And there's more, much more, including a hallucinatory portrait of guilt, angst, and drug-fueled violence by Caitlin R. Kiernan, and an affecting reflection on love, death, and acceptance by Steven R. Boyett. These stories, together with first-rate work by the likes of K. J. Parker and Norman Partridge, offer provocative, sometimes visceral entertainment. As this rich, rewarding volume amply demonstrates, the tale of dark fantasy is alive and thriving, and continues to develop in new and unexpected ways.
A Scotsman's Thoughts: Kelley Armstrong I could take or leave. Jay Lake and Glen Cook I have so little experience that their inclusion in Subterranean Tales of Dark Fantasy 2 hardly moves me one way or the other. Joe Hill, however... I'm all about the Joe Hill.
And that isn't even to mention K. J. Parker, whose short fiction lately astonished me in the form of "A Small Price to Pay for Birdsong" - Short Fiction Cornered here - nor Caitlin R. Kiernan, whose work I've been an admirer of since Silk made such an impression on me in my years as an angsty sprog.
In any event, I'll be reviewing the second iteration of Subterranean Tales of Dark Fantasy for Strange Horizons, at some point. I only mention it here because from what I've read, having dipped in and out, it's wonderful enough I could well cajole a couple more Short Fiction Corners from it for TSS, too.
by A. D. Miller
Published in the UK
by Atlantic Books
3 (We'll See)
The Blurb: A. D. Miller's Snowdrops is an intensely riveting psychological drama that unfolds over the course of one Moscow winter, as a young Englishman's moral compass is spun by the seductive opportunities revealed to him by a new Russia: a land of hedonism and desperation, corruption and kindness, magical dachas and debauched nightclubs; a place where secrets - and corpses - come to light only when the deep snows start to thaw - Snowdrops is a chilling story of love and moral freefall: of the corruption, by a corrupt society, of a corruptible young man. It is taut, intense and has a momentum as irresistible to the reader as the moral danger that first enchants, then threatens to overwhelm, its narrator.
A Scotsman's Thoughts: This elegant volume caught my eye during a rare trip to an Actual Bookstore (!) a few months ago, as I recall, so the review copy Atlantic sent along was a right treat. Snowdrops sounds like a fantastically atmospheric thriller, and I'm hoping to get to it just as soon as I've fried a few bigger fish.
Speaking of which...
The Wise Man's Fear
by Patrick Rothfuss
Published in the UK
4 (Pretty Bloody Likely)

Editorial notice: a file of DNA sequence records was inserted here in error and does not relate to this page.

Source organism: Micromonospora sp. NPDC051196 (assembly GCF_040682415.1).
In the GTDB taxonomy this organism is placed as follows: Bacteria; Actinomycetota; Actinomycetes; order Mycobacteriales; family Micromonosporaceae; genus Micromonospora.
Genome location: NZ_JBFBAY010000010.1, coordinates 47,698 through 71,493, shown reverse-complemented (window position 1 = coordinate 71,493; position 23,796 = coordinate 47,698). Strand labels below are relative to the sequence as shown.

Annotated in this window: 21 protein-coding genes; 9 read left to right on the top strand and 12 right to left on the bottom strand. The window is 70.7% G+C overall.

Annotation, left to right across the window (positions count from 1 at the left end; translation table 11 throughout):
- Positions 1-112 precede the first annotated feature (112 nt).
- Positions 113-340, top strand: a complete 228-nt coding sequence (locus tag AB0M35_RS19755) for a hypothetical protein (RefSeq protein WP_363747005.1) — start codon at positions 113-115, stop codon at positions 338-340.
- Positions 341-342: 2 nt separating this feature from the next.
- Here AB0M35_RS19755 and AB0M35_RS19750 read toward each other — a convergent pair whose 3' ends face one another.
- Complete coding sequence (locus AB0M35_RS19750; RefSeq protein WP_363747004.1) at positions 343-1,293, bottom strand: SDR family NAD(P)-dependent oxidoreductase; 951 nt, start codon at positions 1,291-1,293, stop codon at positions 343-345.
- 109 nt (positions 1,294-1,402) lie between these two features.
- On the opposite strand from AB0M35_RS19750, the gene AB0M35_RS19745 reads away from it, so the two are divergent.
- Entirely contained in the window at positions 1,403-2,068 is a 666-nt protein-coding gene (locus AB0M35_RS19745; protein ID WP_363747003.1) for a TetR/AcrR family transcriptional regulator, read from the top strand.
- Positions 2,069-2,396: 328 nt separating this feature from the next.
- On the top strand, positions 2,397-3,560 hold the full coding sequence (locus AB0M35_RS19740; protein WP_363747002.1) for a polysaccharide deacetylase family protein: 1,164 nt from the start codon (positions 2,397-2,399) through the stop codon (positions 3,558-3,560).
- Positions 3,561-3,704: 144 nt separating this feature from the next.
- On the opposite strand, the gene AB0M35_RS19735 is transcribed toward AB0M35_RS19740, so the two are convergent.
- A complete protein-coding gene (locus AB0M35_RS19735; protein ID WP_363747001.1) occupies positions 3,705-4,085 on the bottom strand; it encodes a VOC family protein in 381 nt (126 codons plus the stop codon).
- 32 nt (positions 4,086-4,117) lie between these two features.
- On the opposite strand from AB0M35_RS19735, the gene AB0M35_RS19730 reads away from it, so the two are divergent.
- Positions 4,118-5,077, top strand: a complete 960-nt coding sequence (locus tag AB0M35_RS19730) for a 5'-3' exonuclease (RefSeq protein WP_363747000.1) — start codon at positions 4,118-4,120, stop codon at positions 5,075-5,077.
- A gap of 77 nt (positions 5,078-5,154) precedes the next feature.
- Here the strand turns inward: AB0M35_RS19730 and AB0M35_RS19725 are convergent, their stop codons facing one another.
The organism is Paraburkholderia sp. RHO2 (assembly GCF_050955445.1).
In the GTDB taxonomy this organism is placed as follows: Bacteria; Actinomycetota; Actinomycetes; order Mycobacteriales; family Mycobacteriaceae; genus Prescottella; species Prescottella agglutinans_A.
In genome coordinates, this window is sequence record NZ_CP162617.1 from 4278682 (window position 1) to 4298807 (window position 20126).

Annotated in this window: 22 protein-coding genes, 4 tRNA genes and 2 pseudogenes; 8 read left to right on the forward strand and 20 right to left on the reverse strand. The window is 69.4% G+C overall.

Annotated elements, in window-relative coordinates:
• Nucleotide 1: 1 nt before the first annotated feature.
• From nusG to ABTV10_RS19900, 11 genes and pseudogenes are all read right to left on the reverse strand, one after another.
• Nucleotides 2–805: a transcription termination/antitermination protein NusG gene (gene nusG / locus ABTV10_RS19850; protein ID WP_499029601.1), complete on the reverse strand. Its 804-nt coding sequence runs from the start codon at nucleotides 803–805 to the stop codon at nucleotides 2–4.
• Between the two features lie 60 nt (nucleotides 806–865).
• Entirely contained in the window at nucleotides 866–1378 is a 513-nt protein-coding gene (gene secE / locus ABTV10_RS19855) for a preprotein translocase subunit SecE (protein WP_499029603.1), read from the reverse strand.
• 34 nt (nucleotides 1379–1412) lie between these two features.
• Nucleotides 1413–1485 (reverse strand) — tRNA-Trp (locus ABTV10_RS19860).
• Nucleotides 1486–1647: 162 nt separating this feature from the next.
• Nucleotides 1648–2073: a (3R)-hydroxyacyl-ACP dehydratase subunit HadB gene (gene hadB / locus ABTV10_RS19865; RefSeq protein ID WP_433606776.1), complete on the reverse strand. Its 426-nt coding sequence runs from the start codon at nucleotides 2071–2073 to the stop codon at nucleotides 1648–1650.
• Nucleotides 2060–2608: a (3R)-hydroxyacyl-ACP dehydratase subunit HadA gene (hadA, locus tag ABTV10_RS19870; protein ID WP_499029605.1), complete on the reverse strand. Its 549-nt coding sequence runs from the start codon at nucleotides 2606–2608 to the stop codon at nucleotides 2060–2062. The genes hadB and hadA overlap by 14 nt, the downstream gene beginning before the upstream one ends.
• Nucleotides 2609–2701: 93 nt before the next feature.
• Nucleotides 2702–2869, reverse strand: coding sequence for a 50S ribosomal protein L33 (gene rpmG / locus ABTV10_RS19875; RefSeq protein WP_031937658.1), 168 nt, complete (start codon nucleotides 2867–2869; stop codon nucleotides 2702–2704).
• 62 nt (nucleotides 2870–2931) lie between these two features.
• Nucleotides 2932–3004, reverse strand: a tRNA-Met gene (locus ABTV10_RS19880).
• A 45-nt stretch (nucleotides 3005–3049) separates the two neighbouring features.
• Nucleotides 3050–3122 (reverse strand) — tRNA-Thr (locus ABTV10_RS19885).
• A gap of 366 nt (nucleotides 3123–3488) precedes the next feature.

The Blurb: My name is Kvothe.
I have stolen princesses back from sleeping barrow kings. I burned down the town of Trebon. I have spent the night with Felurian and left with both my sanity and my life. I was expelled from the University at a younger age than most people are allowed in. I tread paths by moonlight that others fear to speak of during day. I have talked to Gods, loved women, and written songs that make the minstrels weep.
You may have heard of me.
So begins the tale of a hero told from his own point of view - a story unequalled in fantasy literature. In The Wise Man's Fear, Kvothe takes his first steps on the path of the hero and learns how difficult life can be when a man becomes a legend in his own time.
A Scotsman's Thoughts: You must be wondering why in the world The Wise Man's Fear is all the way down here -- and with a review priority anything less than immediate, at that. Well. I'm a little late to the party, aren't I? Most everyone else has already had their say about the much ballyhooed-about follow-up to The Name of the Wind, and when that sort of blogger blitz happens, I like to take a moment... let the fuss die down some, while my preconceptions and expectations diminish with a little distance... and then come to the thing in question on my own terms.
Thus, be sure I'll publish a something about The Wise Man's Fear, at some point, for though much about the first third of The Name of the Wind struck me as rather amateurish, by the final curtain call I was well and truly won over -- as indeed every Pat Rothfuss reader I've heard of was. Just don't expect a review for a while yet, is what I'm saying.
That's it for this week. But never fear: the nearly-new and probably only moderately improved BoSS will be back at the same bat-time next week, in the same bat-place. See you then!
Well then. That's that. Two bags of awe-inspiring speculative swag in two days, and I've such a fine bunch of books to choose from I can't say with any real certainty what I'll be selecting from amongst them to read next. First, to power through the second half of The Fallen Blade, and then... probably The Kings of Eternity, or The Enterprise of Death? We'll see soon enough.
But what are you all reading at the moment? Am I to take it everyone's still occupied with a certain Kingkiller?